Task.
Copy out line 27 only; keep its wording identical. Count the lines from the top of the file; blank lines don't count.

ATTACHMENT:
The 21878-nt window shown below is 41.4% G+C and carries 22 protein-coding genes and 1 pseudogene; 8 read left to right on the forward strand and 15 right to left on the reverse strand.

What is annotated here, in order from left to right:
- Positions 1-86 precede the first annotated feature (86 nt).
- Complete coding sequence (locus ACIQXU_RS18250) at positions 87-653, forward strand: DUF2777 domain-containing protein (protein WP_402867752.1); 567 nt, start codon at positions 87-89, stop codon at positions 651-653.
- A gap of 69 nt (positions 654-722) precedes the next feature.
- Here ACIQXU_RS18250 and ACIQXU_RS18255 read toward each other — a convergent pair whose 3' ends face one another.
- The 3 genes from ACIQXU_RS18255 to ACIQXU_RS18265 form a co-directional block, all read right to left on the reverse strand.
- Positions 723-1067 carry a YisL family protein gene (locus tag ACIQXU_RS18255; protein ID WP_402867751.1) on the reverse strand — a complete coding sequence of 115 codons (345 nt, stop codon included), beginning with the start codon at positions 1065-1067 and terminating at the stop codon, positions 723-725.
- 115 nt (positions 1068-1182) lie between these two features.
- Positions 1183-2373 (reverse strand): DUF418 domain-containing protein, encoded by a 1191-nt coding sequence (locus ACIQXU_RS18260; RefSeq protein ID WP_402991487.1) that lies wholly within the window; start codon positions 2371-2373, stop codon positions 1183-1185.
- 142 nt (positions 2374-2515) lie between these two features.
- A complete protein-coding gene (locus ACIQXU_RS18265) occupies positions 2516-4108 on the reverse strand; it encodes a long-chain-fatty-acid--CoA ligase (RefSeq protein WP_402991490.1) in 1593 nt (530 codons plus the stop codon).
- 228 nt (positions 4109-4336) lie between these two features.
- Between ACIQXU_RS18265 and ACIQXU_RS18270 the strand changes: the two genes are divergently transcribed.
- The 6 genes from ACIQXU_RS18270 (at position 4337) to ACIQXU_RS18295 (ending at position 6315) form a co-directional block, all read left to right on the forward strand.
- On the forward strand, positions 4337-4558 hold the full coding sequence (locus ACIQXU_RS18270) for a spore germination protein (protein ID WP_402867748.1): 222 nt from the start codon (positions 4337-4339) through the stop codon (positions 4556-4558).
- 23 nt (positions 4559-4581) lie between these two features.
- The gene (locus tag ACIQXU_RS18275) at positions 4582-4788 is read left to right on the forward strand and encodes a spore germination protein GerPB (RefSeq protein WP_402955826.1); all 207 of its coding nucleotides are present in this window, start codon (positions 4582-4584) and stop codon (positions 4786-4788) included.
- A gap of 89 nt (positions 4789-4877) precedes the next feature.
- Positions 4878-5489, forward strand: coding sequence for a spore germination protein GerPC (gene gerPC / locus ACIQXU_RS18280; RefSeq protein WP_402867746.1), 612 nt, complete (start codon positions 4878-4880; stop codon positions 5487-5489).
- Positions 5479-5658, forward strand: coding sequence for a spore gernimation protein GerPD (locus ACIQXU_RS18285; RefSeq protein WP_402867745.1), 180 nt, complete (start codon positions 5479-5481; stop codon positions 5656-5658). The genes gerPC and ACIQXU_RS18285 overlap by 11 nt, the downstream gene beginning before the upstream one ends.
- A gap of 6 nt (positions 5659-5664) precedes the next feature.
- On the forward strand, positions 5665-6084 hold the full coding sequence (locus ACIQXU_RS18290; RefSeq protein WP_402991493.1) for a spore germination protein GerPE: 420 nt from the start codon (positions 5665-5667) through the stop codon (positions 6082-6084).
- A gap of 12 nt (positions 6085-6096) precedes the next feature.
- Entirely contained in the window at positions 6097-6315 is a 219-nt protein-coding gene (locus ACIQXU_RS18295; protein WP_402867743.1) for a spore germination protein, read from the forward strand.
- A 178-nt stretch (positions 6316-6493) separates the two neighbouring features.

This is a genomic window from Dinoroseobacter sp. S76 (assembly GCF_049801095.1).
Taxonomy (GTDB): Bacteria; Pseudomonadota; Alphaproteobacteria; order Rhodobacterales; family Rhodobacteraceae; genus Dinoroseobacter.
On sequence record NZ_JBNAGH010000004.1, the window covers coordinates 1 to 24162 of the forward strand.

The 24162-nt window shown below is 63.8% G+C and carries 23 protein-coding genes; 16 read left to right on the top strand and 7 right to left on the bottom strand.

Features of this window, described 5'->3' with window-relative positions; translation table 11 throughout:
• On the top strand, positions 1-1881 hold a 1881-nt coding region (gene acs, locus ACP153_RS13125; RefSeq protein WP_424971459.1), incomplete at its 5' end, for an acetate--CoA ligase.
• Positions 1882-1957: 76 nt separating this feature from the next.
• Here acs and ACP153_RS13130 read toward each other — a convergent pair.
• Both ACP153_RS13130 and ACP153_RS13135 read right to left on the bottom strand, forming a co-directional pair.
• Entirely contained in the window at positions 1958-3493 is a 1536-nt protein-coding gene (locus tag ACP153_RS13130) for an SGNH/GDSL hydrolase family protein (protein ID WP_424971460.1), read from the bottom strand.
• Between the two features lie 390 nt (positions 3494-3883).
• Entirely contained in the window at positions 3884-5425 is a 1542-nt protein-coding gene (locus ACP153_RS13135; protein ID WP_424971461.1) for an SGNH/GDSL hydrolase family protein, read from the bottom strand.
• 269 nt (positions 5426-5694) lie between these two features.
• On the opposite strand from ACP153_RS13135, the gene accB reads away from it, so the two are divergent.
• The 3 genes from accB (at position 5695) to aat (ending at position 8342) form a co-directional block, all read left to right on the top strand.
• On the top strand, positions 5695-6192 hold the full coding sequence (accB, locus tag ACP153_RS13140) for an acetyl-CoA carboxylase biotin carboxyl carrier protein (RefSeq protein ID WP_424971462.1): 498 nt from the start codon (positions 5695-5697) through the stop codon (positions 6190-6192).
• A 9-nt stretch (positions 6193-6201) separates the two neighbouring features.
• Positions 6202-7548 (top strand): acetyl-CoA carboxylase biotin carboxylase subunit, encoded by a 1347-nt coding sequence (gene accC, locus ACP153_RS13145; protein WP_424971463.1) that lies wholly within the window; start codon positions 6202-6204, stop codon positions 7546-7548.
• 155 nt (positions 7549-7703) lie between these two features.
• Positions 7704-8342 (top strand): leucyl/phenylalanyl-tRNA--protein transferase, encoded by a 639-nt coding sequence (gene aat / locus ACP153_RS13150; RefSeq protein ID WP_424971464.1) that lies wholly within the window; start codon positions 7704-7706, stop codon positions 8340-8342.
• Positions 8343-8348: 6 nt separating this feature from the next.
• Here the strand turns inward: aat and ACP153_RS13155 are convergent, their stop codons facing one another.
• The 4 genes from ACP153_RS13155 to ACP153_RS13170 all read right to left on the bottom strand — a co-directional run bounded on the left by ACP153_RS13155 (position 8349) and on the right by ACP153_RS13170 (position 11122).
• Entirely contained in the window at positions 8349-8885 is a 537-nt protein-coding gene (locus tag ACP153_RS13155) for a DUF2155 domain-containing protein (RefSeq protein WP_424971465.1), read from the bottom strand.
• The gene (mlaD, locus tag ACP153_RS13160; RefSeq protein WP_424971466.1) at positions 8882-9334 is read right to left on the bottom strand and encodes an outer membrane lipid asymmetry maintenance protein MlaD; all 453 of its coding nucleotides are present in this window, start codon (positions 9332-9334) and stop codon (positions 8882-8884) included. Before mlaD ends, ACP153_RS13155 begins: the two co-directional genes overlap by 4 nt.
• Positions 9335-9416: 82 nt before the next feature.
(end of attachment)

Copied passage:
This is a genomic window from Dinoroseobacter sp. S76 (assembly GCF_049801095.1).